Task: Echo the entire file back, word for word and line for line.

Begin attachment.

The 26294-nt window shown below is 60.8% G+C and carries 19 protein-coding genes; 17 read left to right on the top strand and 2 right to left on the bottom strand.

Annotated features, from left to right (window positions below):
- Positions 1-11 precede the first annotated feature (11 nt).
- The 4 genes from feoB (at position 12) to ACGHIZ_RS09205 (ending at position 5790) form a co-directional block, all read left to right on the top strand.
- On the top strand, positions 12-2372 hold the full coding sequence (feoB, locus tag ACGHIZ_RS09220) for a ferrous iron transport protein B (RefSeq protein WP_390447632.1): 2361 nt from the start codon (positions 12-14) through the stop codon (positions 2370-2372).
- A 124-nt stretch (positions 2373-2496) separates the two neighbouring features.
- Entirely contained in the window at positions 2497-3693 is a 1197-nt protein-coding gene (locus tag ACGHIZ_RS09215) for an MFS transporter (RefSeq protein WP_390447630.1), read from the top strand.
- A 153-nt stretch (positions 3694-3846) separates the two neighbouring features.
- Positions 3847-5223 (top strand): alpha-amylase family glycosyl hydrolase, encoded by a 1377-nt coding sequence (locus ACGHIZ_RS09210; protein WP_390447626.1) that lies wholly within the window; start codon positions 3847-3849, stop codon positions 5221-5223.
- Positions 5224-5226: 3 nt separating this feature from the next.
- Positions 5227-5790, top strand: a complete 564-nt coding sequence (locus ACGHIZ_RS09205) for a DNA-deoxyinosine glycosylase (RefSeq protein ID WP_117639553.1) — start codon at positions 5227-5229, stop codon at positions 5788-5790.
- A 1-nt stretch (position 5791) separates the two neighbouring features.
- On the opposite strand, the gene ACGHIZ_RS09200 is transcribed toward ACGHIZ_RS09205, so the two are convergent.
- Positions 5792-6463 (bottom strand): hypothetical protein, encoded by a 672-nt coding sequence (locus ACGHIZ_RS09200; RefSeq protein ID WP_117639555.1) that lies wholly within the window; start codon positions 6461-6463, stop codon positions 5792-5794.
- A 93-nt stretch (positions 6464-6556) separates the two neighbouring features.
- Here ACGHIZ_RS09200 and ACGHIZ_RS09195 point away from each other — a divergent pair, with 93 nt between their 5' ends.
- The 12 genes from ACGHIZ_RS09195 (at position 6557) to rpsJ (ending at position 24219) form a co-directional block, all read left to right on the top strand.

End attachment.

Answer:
The 26294-nt window shown below is 60.8% G+C and carries 19 protein-coding genes; 17 read left to right on the top strand and 2 right to left on the bottom strand.

Annotated features, from left to right (window positions below):
- Positions 1-11 precede the first annotated feature (11 nt).
- The 4 genes from feoB (at position 12) to ACGHIZ_RS09205 (ending at position 5790) form a co-directional block, all read left to right on the top strand.
- On the top strand, positions 12-2372 hold the full coding sequence (feoB, locus tag ACGHIZ_RS09220) for a ferrous iron transport protein B (RefSeq protein WP_390447632.1): 2361 nt from the start codon (positions 12-14) through the stop codon (positions 2370-2372).
- A 124-nt stretch (positions 2373-2496) separates the two neighbouring features.
- Entirely contained in the window at positions 2497-3693 is a 1197-nt protein-coding gene (locus tag ACGHIZ_RS09215) for an MFS transporter (RefSeq protein WP_390447630.1), read from the top strand.
- A 153-nt stretch (positions 3694-3846) separates the two neighbouring features.
- Positions 3847-5223 (top strand): alpha-amylase family glycosyl hydrolase, encoded by a 1377-nt coding sequence (locus ACGHIZ_RS09210; protein WP_390447626.1) that lies wholly within the window; start codon positions 3847-3849, stop codon positions 5221-5223.
- Positions 5224-5226: 3 nt separating this feature from the next.
- Positions 5227-5790, top strand: a complete 564-nt coding sequence (locus ACGHIZ_RS09205) for a DNA-deoxyinosine glycosylase (RefSeq protein ID WP_117639553.1) — start codon at positions 5227-5229, stop codon at positions 5788-5790.
- A 1-nt stretch (position 5791) separates the two neighbouring features.
- On the opposite strand, the gene ACGHIZ_RS09200 is transcribed toward ACGHIZ_RS09205, so the two are convergent.
- Positions 5792-6463 (bottom strand): hypothetical protein, encoded by a 672-nt coding sequence (locus ACGHIZ_RS09200; RefSeq protein ID WP_117639555.1) that lies wholly within the window; start codon positions 6461-6463, stop codon positions 5792-5794.
- A 93-nt stretch (positions 6464-6556) separates the two neighbouring features.
- Here ACGHIZ_RS09200 and ACGHIZ_RS09195 point away from each other — a divergent pair, with 93 nt between their 5' ends.
- The 12 genes from ACGHIZ_RS09195 (at position 6557) to rpsJ (ending at position 24219) form a co-directional block, all read left to right on the top strand.